King Lear | Alexander Leggatt

This literature criticism consists of approximately 15 pages of analysis & critique of King Lear.
This section contains 8,904 words
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Buy the Critical Essay by Phoebe S. Spinrad

Alexander Leggatt

SOURCE: "Lear," in Harvester New Critical Introductions to Shakespeare: King Lear, Harvester Wheatsheaf, 1988, pp. 69-95.

In the following essay, Leggatt focuses on Lear's death, contending that it is "the completion of life lived to the extreme," and examines the parallels in the experiences of Lear and Gloucester.

One of the principal ways in which critics have sought consolation for the ending of King Lear is to note that, however much Lear has suffered, he has also learnt. Walter Stein puts it succinctly: 'The world remains what it was, a merciless, heart-breaking world. Lear is broken by it, but he has learned to love and be loved'.1 Lear in the storm, according to Robert Bechtold Heilman, 'feels compassion, acknowledges his own failures, and lessens himself in terms of divine justice; like Gloucester, he has come to a new insight'.2 The idea of Lear's progress is given a...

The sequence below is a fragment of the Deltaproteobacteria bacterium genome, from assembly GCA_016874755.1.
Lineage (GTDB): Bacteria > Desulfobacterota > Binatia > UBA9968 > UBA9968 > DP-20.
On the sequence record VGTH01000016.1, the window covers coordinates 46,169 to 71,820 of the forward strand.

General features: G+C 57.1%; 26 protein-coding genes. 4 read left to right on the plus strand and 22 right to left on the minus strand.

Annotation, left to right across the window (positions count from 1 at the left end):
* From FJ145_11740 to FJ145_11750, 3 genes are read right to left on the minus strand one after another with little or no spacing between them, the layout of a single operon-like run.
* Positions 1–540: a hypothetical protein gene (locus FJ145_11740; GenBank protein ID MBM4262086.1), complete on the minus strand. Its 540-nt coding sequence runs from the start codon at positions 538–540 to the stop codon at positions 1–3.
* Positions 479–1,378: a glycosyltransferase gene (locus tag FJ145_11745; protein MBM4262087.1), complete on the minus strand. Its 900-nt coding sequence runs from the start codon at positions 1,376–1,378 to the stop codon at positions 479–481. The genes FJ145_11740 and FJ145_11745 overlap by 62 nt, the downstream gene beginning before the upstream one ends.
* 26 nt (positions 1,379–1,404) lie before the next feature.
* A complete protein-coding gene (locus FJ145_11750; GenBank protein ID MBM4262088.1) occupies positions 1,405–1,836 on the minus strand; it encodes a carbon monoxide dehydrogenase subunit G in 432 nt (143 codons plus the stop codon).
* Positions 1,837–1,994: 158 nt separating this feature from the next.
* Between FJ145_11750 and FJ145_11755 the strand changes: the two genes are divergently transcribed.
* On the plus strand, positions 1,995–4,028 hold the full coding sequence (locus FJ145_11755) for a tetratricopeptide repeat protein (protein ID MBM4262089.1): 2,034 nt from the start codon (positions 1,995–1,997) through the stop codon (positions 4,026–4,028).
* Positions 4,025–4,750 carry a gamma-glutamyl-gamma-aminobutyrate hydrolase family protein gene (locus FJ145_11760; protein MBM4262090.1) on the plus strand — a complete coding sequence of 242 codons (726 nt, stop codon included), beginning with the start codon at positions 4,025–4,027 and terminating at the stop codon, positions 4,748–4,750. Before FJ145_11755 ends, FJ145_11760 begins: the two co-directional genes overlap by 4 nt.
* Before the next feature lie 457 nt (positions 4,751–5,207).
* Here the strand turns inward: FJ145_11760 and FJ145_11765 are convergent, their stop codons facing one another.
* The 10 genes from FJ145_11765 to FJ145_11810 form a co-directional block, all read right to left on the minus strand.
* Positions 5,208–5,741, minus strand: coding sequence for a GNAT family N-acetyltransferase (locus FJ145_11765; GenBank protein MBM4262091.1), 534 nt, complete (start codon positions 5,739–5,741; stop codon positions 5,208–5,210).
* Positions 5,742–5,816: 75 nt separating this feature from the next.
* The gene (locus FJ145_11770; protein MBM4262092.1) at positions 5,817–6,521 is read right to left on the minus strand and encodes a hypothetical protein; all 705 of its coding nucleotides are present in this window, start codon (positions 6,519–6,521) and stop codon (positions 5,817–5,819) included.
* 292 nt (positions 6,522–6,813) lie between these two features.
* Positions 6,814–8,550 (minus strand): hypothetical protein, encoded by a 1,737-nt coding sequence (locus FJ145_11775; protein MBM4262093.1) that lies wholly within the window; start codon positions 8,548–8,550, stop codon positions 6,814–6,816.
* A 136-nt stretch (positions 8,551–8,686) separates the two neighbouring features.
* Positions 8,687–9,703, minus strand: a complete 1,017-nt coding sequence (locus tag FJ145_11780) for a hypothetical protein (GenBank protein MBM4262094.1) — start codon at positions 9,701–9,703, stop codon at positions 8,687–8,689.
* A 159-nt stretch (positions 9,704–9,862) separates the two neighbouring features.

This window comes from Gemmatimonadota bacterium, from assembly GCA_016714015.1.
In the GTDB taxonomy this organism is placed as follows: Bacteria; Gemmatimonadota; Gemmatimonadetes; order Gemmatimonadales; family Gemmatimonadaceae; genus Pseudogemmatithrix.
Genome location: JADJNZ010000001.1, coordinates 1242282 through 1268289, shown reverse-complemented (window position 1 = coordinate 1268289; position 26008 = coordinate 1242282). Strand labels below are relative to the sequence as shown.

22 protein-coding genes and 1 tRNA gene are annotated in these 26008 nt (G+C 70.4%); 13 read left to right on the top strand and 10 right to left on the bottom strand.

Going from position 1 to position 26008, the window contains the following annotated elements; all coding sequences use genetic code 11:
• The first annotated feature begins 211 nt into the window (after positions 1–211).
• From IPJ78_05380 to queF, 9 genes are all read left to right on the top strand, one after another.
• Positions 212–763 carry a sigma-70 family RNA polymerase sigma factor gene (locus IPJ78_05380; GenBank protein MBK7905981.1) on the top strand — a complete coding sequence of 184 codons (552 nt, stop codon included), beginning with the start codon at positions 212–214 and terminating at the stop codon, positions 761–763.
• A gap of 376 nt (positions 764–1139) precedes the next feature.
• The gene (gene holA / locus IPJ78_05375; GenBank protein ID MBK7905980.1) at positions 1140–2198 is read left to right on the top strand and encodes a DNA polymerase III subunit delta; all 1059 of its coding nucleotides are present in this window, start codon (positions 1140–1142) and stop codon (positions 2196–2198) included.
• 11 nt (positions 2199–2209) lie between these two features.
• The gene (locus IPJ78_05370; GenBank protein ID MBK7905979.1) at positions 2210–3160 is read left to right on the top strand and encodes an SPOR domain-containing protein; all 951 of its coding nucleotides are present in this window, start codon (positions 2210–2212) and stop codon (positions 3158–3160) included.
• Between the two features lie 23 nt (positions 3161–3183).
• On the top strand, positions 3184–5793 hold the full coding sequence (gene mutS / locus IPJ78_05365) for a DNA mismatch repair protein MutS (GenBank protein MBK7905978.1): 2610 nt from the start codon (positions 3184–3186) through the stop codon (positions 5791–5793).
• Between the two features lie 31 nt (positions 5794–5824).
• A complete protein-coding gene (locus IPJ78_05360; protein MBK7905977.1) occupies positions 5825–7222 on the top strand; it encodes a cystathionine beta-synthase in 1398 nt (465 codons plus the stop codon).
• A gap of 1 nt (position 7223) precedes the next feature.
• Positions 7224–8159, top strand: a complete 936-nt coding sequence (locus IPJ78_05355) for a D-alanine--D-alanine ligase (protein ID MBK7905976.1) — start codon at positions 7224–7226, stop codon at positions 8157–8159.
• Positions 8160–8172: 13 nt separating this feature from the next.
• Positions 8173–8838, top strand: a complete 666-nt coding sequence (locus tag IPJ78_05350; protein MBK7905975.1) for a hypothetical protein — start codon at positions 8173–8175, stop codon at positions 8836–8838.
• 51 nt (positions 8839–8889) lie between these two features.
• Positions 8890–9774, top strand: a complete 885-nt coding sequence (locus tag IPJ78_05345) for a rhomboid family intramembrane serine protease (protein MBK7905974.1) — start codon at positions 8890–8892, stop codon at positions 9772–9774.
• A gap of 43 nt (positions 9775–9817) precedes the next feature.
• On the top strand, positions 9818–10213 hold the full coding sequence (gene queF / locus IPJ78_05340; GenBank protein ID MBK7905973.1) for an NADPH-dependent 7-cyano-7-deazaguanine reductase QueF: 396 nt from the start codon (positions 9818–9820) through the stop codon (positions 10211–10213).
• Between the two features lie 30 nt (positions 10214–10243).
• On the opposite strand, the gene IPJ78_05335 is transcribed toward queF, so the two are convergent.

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This section contains 8,904 words
(approx. 30 pages at 300 words per page)
Buy the Critical Essay by Phoebe S. Spinrad